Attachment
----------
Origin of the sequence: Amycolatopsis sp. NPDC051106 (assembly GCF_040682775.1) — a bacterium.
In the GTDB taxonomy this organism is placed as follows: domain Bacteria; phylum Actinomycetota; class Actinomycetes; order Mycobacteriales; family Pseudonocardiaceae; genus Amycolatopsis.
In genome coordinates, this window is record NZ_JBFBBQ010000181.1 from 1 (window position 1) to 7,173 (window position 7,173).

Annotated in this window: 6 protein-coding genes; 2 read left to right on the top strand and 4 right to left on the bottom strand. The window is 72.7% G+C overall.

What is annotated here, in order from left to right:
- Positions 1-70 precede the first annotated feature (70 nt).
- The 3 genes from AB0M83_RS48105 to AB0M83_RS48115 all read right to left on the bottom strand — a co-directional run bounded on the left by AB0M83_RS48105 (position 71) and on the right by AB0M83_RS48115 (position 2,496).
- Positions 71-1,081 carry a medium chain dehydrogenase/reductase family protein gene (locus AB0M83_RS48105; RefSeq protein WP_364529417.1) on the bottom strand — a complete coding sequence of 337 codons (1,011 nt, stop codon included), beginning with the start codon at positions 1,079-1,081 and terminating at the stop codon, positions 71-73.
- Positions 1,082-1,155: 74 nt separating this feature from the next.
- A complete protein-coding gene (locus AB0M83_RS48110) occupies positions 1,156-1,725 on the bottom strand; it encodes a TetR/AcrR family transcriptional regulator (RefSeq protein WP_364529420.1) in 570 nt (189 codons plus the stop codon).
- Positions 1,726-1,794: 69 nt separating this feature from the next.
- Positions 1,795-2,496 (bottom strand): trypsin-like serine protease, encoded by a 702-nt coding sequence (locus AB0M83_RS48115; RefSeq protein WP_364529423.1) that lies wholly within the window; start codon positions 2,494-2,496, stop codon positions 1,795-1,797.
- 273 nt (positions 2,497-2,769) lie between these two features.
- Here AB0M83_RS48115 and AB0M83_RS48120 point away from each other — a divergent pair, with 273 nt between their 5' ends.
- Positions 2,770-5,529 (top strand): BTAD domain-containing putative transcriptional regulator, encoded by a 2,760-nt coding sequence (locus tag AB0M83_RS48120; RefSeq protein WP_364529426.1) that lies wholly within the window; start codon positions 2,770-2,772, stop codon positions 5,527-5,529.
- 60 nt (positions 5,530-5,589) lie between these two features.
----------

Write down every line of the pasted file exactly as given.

Origin of the sequence: Amycolatopsis sp. NPDC051106 (assembly GCF_040682775.1) — a bacterium.
In the GTDB taxonomy this organism is placed as follows: domain Bacteria; phylum Actinomycetota; class Actinomycetes; order Mycobacteriales; family Pseudonocardiaceae; genus Amycolatopsis.
In genome coordinates, this window is record NZ_JBFBBQ010000181.1 from 1 (window position 1) to 7,173 (window position 7,173).

Annotated in this window: 6 protein-coding genes; 2 read left to right on the top strand and 4 right to left on the bottom strand. The window is 72.7% G+C overall.

What is annotated here, in order from left to right:
- Positions 1-70 precede the first annotated feature (70 nt).
- The 3 genes from AB0M83_RS48105 to AB0M83_RS48115 all read right to left on the bottom strand — a co-directional run bounded on the left by AB0M83_RS48105 (position 71) and on the right by AB0M83_RS48115 (position 2,496).
- Positions 71-1,081 carry a medium chain dehydrogenase/reductase family protein gene (locus AB0M83_RS48105; RefSeq protein WP_364529417.1) on the bottom strand — a complete coding sequence of 337 codons (1,011 nt, stop codon included), beginning with the start codon at positions 1,079-1,081 and terminating at the stop codon, positions 71-73.
- Positions 1,082-1,155: 74 nt separating this feature from the next.
- A complete protein-coding gene (locus AB0M83_RS48110) occupies positions 1,156-1,725 on the bottom strand; it encodes a TetR/AcrR family transcriptional regulator (RefSeq protein WP_364529420.1) in 570 nt (189 codons plus the stop codon).
- Positions 1,726-1,794: 69 nt separating this feature from the next.
- Positions 1,795-2,496 (bottom strand): trypsin-like serine protease, encoded by a 702-nt coding sequence (locus AB0M83_RS48115; RefSeq protein WP_364529423.1) that lies wholly within the window; start codon positions 2,494-2,496, stop codon positions 1,795-1,797.
- 273 nt (positions 2,497-2,769) lie between these two features.
- Here AB0M83_RS48115 and AB0M83_RS48120 point away from each other — a divergent pair, with 273 nt between their 5' ends.
- Positions 2,770-5,529 (top strand): BTAD domain-containing putative transcriptional regulator, encoded by a 2,760-nt coding sequence (locus tag AB0M83_RS48120; RefSeq protein WP_364529426.1) that lies wholly within the window; start codon positions 2,770-2,772, stop codon positions 5,527-5,529.
- 60 nt (positions 5,530-5,589) lie between these two features.